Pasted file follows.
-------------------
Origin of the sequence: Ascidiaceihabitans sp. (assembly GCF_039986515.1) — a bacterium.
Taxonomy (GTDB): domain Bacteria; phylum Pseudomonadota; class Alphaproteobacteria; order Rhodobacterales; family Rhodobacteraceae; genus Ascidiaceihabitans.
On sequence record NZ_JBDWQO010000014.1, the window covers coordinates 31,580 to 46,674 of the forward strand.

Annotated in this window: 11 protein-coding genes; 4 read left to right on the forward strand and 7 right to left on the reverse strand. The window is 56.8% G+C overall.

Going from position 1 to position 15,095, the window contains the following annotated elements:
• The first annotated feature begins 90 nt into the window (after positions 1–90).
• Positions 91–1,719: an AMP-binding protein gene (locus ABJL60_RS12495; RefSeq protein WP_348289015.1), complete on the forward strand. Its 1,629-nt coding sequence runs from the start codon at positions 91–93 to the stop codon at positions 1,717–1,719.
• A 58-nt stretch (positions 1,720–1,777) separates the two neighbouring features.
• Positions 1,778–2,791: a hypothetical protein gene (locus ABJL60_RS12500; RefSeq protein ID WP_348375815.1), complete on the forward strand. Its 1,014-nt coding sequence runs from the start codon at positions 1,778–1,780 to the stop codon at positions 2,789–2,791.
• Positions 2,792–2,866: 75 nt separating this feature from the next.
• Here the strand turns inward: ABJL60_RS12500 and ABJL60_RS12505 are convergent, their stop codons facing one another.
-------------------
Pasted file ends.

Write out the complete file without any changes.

Origin of the sequence: Ascidiaceihabitans sp. (assembly GCF_039986515.1) — a bacterium.
Taxonomy (GTDB): domain Bacteria; phylum Pseudomonadota; class Alphaproteobacteria; order Rhodobacterales; family Rhodobacteraceae; genus Ascidiaceihabitans.
On sequence record NZ_JBDWQO010000014.1, the window covers coordinates 31,580 to 46,674 of the forward strand.

Annotated in this window: 11 protein-coding genes; 4 read left to right on the forward strand and 7 right to left on the reverse strand. The window is 56.8% G+C overall.

Going from position 1 to position 15,095, the window contains the following annotated elements:
• The first annotated feature begins 90 nt into the window (after positions 1–90).
• Positions 91–1,719: an AMP-binding protein gene (locus ABJL60_RS12495; RefSeq protein WP_348289015.1), complete on the forward strand. Its 1,629-nt coding sequence runs from the start codon at positions 91–93 to the stop codon at positions 1,717–1,719.
• A 58-nt stretch (positions 1,720–1,777) separates the two neighbouring features.
• Positions 1,778–2,791: a hypothetical protein gene (locus ABJL60_RS12500; RefSeq protein ID WP_348375815.1), complete on the forward strand. Its 1,014-nt coding sequence runs from the start codon at positions 1,778–1,780 to the stop codon at positions 2,789–2,791.
• Positions 2,792–2,866: 75 nt separating this feature from the next.
• Here the strand turns inward: ABJL60_RS12500 and ABJL60_RS12505 are convergent, their stop codons facing one another.